Athletic Performance Training is a service RCNSportSource offers for athletes of all ages and abilities. Below are some FAQ's about the program. Feel free to submit questions in the comments section.
1) What is Athletic Performance Training (APT)? Put as simply as possible APT teaches athletes how to perform athletic movements (i.e how to run, jump, slow down, turn, and change direction) utilizing safe and efficient movement patterns.
2) Why would an athlete need this type of training? There are a few reasons athletes today have more of a need for this type of training than they may have had years ago. The first reason is movement is a skills. For years Physical Education programs in schools taught these skills to students and between those lessons and the large amount of free play kids used to take part in, the skills were improved OR kids played a ton of different sports which also honed said skills....
Welp, unfortunately basic movement lessons have been removed in large part from typical PE curriculum, the amount of free play kids take part in has also decreased, and from really young ages kids are specializing in one sport. So to answer this question due to the decrease in movement education, decrease in free play, and increase in specialization athletes will find a benefit utilizing this this type of training to learn basic movement patterns, principles, and concepts that will help them become better and more injury resilient athletes.
3) What is the curriculum? We focus our APT curriculum around 9 key areas of athletic movement listed below:
1) Teaching of the athletic "set" position
2) Proper running form
3) Proper starting form (aka 1st step quickness)
4) Lateral movement
5) Deceleration (slowing down properly)
6) Change of direction
7) Jumping form
8) Moving Backwards
9) Turning and Running
4) Why these 9? I am a sport coach (in addition to being a Strength and Conditioning Coach) and when looking at sport I believe if athletes can do these 9 things effectively, efficiently and safely they will see massive improvement in their sport performance.
5) How is the curriculum decided for those 9 movements? The curriculum for all of our programs is designed with SPORT(s) as the starting point and ending point. Every exercise, drill, competition, etc., done in training must be able to have me (your coach) answer some basic questions.
First, I as your coach, should be able to explain clearly how mastering this skill or lesson will help you as an ATHLETE on a FIELD or COURT. Second, I as your coach, should be able to explain how this skill or lesson translates to an actual game or when and where you might see this skill or lesson become relevant in a game. Third, I as your coach, should be able to blend mix and create situations in training (SIMILAR TO WHAT WOULD BE SEEN IN THAT SPORT).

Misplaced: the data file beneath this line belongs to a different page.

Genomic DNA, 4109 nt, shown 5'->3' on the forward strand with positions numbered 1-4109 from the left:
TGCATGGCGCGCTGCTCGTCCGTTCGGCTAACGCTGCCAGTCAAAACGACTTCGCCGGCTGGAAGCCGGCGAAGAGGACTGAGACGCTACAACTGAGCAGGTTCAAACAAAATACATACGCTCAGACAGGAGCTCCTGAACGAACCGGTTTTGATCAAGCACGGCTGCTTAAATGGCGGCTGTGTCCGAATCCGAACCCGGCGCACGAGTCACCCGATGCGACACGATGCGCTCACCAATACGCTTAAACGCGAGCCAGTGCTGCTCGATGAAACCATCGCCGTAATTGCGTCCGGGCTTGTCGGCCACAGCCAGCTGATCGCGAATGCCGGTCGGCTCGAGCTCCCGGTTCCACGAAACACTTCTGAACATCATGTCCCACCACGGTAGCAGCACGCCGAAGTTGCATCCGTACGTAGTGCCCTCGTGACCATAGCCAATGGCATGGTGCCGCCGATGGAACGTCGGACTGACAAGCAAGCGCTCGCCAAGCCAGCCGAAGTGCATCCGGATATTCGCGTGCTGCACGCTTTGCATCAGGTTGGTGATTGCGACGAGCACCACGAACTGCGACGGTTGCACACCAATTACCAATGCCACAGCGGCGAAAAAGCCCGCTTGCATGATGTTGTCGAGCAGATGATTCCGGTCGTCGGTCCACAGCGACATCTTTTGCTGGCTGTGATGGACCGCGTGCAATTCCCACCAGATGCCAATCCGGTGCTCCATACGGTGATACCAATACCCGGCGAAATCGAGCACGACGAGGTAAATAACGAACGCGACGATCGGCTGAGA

6) Why do these programs get a bad rap from time to time? I believe a few things are happening in this space which can understandably be turning people off to this type of training. First off is when this type of training is done in a bubble, meaning athletes may be improving at how fast they go through an agility ladder however there is very little sport specific explanation or carry over. Second, the focus is on simply becoming the best trainee and not necessarily the best athlete. Being an athlete means competing. Training is preparation for that competition. You must use these skills on the field in competition and to do so they must be taught, demonstrated and progressed into a model which recreates what the athlete will see on the field.
7) How does the program differ for younger athletes? The younger athlete age group sessions are designed more around teaching concepts and then creating environments of free play where those concepts can be trained in a fun setting. ALL kids need to enjoy sport and ALL kids need to enjoy sport training. Although we try to make training "fun" for everyone it becomes a much higher priority the younger the athlete is.
8) What about Strength Work? Strength is a major component of athlete development. Although traditional "strength training" with weights is not performed in the APT program we do spend time teaching and performing exercises (primarily body weight) that will increase strength and reduce likelihood of injury in primary muscle groups.
9) What about conditioning and fitness? There will naturally be a benefit to an athletes conditioning and fitness through this type of training however those benefits are simply a by-product of our focus. This program is about teaching movement. We will execute the movements at as close to game speed as possible however our work to rest ratios will be designed for the athlete to first perform the movements while fresh. This is NOT boot camp. We are NOT here to break athletes down. We are here to teach and make athletes better athletes.
10) Why is it important to have a coach with a background in movement and performance training? Anyone can purchase an agility ladder and some cones and have kids run through a circuit of exercises they've seen on youtube. The issue that arises is as follows: Movement is a skill, and skill is developed through proper repetitions. If the athletes in the example above are doing countless repetitions using improper movement mechanics they are NOT improving and are actually getting worse and even opening themselves up to injury. Untrained coaches utilize pieces of equipment like ladders and hurdles with good intentions however their athletes are going through those pieces of equipment with poor, inefficient form. Equipment is simply a tool to teach a skill. Experience teaching a skill is essential for athletes to learn a skill. Therefore refer to question # 5 above when considering whether or not to invest in a coach for this type of training.
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Rob Nydick MS, CSCS